I am linking up with Ashley from Sweet Southern Speech to share some of my favorite gift ideas that help to develop speech and language skills. As I’m writing, I can’t help but think back to when I was buying all kinds of toys and games for my boys.  It seemed that I could fill the living room without breaking the bank.  We are basically down to clothing, gift cards and electronics at this point, piles that seem to be the fraction of the size and triple the cost of years past. Anyway, as fun as it was, I did have the challenge of buying for three boys. How many trucks and army guys can you have? With the youngest having a Christmas Day birthday, there was even more to buy and at times I felt like I was buying just for the sake of buying. I always welcomed the suggestion for a gift that I hadn’t quite thought of or wasn’t on the list. I found that sometimes the gift I picked up at the last minute that wasn’t on the list, sometimes turned out to be the favorite.

Here are some of my suggestions for gifts that may or may not be new to you. Maybe some will become unexpected favorites. They are all gifts that can help develop speech and language skills. In no particular order…

  1. CHILDREN’S COOKBOOKS: It doesn’t really matter which one. There are so many to choose from now. I may be a little partial to the Betty Crocker Junior Cookbook. I still have mine from when I was about 6 years old. Benefits, kids will be reading, following directions, sequencing, learning vocabulary for food and equipment. They will be learning a life skill, while they are spending time with you! They may even discover some new favorite foods.junior cookbook
  2. UNO: I’m sure you’ve already heard of it but it has such universal appeal. With all the different theme choices now, there’s something for everyone. It’s a game that can be played with adults and little ones. For some little ones, I modify the game by removing all of the “special” cards, such as reverse, skip and wild. It then simplifies the game to matching. This game helps with turn-taking, winning and losing, colors, numbers, some strategy, joint attention and directionality. These games are affordable and portable making them perfect for travel and keeping on hand for emergencies if you find yourself waiting somewhere unexpectedly. If you’re stuffing stockings, it’s a perfect fit!SPIDERMAN UNO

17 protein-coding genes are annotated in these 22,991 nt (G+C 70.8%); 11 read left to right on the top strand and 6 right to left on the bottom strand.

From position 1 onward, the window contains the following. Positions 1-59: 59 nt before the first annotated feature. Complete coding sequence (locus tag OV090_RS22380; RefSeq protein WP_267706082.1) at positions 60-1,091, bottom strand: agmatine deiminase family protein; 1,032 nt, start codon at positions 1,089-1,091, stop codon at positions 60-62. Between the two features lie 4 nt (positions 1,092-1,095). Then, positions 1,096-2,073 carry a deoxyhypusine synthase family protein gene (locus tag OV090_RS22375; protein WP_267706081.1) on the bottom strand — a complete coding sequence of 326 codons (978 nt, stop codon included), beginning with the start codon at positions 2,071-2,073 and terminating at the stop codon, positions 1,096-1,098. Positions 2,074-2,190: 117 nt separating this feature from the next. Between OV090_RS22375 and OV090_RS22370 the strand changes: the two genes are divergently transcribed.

3. MELISSA AND DOUG STICKER PADS: These sticker books are appealing to boys and girls alike. They really get the creative juices flowing. The pictures and stickers are so fun ranging from cupcakes and donuts, to animals and habitats to vehicles and castles with princesses. These books are loaded with opportunities to develop vocabulary. These books also naturally give little ones something to comment about. I know in my speech room, they are so excited about their pictures they can’t help themselves but talk about what they are doing. If sharing the sticker pads with others, there will be opportunities for negotiation. These pads are available directly from the Melissa and Doug website but I have also seen them at various craft stores that offer significant discounts. melissa and doug make a meal melissa and doug animals
  4. LAST WORD: We are big gamers in my house. Not the gambling type. The board game type. We play every holiday and we are always looking for a game that both the adults and the younger ones can play. This one fits the bill! This game is perfect for categorizing. The object is to name as many items in a category as possible at the same time, starting with specific letter. No repeats allowed. The last one to call a legitimate answer before the timer goes off gets to move ahead on the board game. We have modified to remove the letter requirement for younger players. I’m not going to lie, this game has come out at night with just the adults and can take on a no-kids allowed in the room version. For about $20 you can find this game at most stores carrying games (e.g. Target and Walmart). If you are working on winning and losing, negotiating and being flexible, or your children are working on those things, this is a must have game. last word